Henry’s happy to report that 2009 sympathizers of his have put together this game to help you appreciate cultural facts about his current employers. Yeah, yeah, yeah, I know, there’s some time warp here. Your job is to match each half with its mate. You choose which half to start with: top or bottom.
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Since leaving our beach promenade in the Faeroes, we’re had alternating fair weather and fog, along with gales and more gales mostly from easterlies. Fog and gales . . . or as the Dutch crewmen say, mist en sterk wind.
It’s a secret confided only to my personal diary that our heading west southwest is my choice, my defiance of orders from the VOC to attempt only the Northeast Passage over Nova Zembla to Cathay, but this adverse weather plays in my favor.
Some day after we arrive at and register the VOC letters with Cathay, we shall return to Amsterdam and besides the Directors van Os and Poppe, I will face my friends Yope—Jodocus Hondius—and Emanuel van Meteren, and they may demand explanation for my traveling to the west rather than the north and east. But here I have my excuses: we made for the Northeast Passage, we tried, we struggled, but the weather overwhelmed us. To save VOC property . . . this vessel Half Moon, we had no option to heave-to, lie-a-trie, or even lie-a-hull and allow the easterlies to have their way with us, almost, nearly throwing us onto numerous icebergs and the shoals of many fata morgans. .
Driven by the gales to Cathay . . . auspicates well.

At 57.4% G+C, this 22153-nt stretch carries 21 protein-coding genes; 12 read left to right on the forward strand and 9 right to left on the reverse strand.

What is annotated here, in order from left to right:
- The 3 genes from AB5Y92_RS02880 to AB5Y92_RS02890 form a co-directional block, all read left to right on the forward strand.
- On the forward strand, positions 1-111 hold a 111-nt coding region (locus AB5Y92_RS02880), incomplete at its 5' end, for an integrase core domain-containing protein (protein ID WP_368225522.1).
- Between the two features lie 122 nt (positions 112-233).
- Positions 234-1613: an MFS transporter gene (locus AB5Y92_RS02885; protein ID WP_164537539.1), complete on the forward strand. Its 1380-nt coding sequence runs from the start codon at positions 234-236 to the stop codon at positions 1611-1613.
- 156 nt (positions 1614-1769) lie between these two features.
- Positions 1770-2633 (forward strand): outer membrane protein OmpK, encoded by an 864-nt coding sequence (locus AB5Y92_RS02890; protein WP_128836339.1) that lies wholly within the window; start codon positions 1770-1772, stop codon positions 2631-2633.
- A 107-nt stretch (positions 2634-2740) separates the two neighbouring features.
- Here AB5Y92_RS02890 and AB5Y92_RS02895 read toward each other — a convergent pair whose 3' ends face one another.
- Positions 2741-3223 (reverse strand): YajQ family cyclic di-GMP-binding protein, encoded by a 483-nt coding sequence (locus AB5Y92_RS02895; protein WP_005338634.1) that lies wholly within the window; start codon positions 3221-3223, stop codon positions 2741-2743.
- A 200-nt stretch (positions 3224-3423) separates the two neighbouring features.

Posted in 17th century cartography, art, creative nonfiction, Dutch East India Company, Half Moon, Henry Hudson, Hudson quadricentennial | 3 Comments »
The “keeper of the north” has rebuffed but forgiven me once again: icy billows washing over our ship, gusts, snow, hail. Adding to this, this arctic demon seems again to have possessed my crew, stealing their souls perhaps but more threatening is this demon leads them to mutiny. Blackened right eye and bulging left one have convinced me: we got as far as latitude 71 N, but to save our ship and this mission to Cathay—after all, not to the borealis—I order the helm made for the southwest, VOC and their contract notwithstanding.
Here’s my plan: after stopping here in the Faeroes to replenish our fresh water, we make for the southwest and to Jamestown so that from thence . . . we cross the isthmus and make for Cathay.
Thanks to Towmasters, for the background photo.
Posted in 17th century cartography, creative nonfiction, Dutch East India Company, Half Moon, Henry Hudson, Hudson quadricentennial, John Smith, New York history | 2 Comments »
Déjà vu . . . déjà vu. That’s the term coming to mind. Only last year we followed the Norwegian shore. I know its tricky winds and my crew have seen the denizens of its waters . . . from spouting whales, feeding puffins, and at least one frolicking mermaid. I can’t be sure I’ve seen her, but my dreams of her are quite vivid. I sense she knows me and guides our ship. Maybe her destiny and mine are somehow intertwined. Maybe what Cathay offers me, it also offers her. My obsession is hers too, ours shared.
As we climb the latitudes I spend much time on the quarter deck with the spyglass and cross-staff. Taking readings and looking for Nord Kap is what the crew thinks, and of course that’s what Mr Juet and I are doing, but in my case . . . .in my case, I’m imagining that our mermaid also guides. I watch all signs of nature, including the supernatural ones At at such point that she suggests in her inimitable non-verbal communication that we turn for the isthmus of Smith and Champlain, then that we certain shall do, VOC be damned.